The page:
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Civil War Discovery Trail

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1. LOST RIVER CAVE & VALLEY HISTORICAL MARKER AND 2 WAYSIDE EXHIBITS

2818 Nashville Road (US 31W) Lost River Cave and Valley served as a camp for both Union and Confederate troops in this area. Lost River offered a natural water supply and the beauty of the cave provided a diversion from the ugliness of war. On one of his “lightning raids” into Kentucky, John Hunt Morgan allegedly hid in the cave when escaping from pursuing troops. There is an admission fee to tour Lost River Cave. For more information call 270 393-0077 or visit http://www.lostrivercave.com . From I-65, take exit #22, US231, heading north. 0.7 miles turn left at intersection # 9 on Cave Mill Rd./Dishman Lane 3 miles turn right on US31W North 0.1 miles turn right into visitor parking at Lost River Cave Also visit Octagon Hall, about ten miles south of Lost River cave on US 31W. This is the site where the Confederate army camped after evacuating Bowling Green.

2. “JONESVILLE” HISTORICAL MARKER

WKU Campus This marker denotes the original site of Jonesville, an African American community that was founded in 1867 by Charles L. Jones, an emancipated slave. This reconstruction era settlement grew to include several hundred residents, an elementary school, businesses, and two churches. Turn right on US 31W North/Nashville Road 1.9 miles turn left on BUS 231/University Blvd. 0.5 miles continue straight at Hwy 68/80/Big Red Way intersection The marker is just ahead on the right and permitted parking on the left. There is room for a short-term pull-off.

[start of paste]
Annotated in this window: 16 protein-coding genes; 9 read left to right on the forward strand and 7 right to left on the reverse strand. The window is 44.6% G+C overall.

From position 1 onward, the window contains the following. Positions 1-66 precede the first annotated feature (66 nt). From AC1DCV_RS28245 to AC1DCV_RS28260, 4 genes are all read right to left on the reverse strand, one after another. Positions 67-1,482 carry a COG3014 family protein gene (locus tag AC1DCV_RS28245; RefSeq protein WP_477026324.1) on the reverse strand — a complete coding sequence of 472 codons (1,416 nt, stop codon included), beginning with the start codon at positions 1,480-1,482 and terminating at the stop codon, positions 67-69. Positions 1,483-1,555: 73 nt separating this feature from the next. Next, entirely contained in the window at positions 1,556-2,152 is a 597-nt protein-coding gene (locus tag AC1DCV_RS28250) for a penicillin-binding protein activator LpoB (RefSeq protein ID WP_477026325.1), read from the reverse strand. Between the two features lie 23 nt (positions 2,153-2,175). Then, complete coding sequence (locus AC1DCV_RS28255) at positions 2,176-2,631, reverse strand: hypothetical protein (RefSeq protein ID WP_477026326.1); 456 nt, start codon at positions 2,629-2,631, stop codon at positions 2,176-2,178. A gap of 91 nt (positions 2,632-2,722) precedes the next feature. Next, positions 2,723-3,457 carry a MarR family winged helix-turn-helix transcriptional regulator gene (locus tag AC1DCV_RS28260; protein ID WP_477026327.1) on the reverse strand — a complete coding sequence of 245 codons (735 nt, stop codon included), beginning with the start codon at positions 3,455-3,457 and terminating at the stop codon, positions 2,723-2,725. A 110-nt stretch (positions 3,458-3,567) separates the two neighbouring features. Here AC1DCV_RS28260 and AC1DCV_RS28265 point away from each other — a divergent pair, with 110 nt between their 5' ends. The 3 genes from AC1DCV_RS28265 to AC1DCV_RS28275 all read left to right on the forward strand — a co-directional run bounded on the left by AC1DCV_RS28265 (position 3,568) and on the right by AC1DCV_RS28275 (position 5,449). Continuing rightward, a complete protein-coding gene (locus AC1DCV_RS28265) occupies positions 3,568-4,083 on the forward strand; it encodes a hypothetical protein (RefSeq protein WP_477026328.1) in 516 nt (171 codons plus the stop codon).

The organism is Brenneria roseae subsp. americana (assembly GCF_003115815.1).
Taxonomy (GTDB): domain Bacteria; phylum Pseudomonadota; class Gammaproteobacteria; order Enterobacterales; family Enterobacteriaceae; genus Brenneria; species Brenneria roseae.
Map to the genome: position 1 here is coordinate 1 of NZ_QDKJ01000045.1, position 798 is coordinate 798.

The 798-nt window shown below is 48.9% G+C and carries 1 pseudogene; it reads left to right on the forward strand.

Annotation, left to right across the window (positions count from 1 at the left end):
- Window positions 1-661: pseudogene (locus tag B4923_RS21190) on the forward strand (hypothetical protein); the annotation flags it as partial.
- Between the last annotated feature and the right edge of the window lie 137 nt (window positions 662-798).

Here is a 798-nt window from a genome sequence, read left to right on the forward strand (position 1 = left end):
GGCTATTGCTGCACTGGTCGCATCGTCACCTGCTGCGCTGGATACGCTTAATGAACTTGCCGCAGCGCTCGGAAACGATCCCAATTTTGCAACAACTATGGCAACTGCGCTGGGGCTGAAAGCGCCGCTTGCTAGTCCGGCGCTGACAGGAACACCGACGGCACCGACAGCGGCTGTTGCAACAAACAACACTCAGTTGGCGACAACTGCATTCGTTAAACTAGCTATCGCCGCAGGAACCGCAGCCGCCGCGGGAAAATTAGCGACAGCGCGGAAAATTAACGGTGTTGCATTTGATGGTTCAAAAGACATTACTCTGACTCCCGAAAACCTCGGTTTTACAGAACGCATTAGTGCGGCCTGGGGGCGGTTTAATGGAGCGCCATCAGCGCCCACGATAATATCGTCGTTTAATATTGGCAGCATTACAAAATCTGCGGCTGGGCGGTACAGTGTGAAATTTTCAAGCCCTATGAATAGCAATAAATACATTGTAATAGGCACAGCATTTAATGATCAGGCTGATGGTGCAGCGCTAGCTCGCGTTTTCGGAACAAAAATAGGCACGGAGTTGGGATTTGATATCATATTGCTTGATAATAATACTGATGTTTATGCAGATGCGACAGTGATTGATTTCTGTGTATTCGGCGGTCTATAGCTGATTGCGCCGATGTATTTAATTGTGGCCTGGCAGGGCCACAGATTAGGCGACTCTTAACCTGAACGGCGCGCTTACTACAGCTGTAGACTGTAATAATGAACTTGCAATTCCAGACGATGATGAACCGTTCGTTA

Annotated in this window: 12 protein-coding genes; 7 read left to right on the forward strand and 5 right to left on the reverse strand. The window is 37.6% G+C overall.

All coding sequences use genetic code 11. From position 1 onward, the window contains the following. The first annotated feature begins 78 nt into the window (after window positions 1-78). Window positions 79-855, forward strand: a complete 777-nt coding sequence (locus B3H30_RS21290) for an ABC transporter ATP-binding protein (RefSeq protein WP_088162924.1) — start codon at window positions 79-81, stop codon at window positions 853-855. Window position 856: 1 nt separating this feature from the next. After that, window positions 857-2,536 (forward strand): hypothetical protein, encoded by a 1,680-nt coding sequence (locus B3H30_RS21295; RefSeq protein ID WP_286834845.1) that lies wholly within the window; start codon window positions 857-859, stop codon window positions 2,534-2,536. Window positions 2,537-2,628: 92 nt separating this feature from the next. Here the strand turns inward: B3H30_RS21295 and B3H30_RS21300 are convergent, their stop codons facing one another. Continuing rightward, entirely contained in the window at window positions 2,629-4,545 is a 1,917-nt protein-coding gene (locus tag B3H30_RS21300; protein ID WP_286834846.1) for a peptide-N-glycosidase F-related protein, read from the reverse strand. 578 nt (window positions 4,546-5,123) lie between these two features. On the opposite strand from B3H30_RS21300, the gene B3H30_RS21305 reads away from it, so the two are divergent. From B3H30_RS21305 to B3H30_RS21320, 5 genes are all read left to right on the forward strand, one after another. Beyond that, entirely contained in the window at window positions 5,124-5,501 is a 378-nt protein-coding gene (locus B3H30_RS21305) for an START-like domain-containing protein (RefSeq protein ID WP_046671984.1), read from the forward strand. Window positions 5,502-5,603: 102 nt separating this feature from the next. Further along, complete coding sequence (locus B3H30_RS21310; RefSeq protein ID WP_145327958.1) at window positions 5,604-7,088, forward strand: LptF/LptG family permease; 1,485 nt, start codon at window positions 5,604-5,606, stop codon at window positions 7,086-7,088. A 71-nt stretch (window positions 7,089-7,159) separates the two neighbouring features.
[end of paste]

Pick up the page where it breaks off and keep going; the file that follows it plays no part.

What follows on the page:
3. THE KENTUCKY BUILDING & “CONFEDERATE STATE CAPITAL OF KENTUCKY” HISTORICAL MARKER

US Highway 68 This building houses the Kentucky Library, the Kentucky Museum and the Civil War and Southern History Research Collection. In addition to the vast resources including manuscripts, books, newspapers and artifacts, the Museum hosts a permanent Civil War exhibit, “A Star in Each Flag: Conflict in Kentucky.” A small admission fee is charged at the Museum. The marker is located outside the opposite corner of the building from the parking area. For more information, call 270-745-2592 or visit http://www.wku.edu/Library/kylm/ . Continue on Hwy 68/80/College Heights Blvd. intersection 0.7 miles, on right side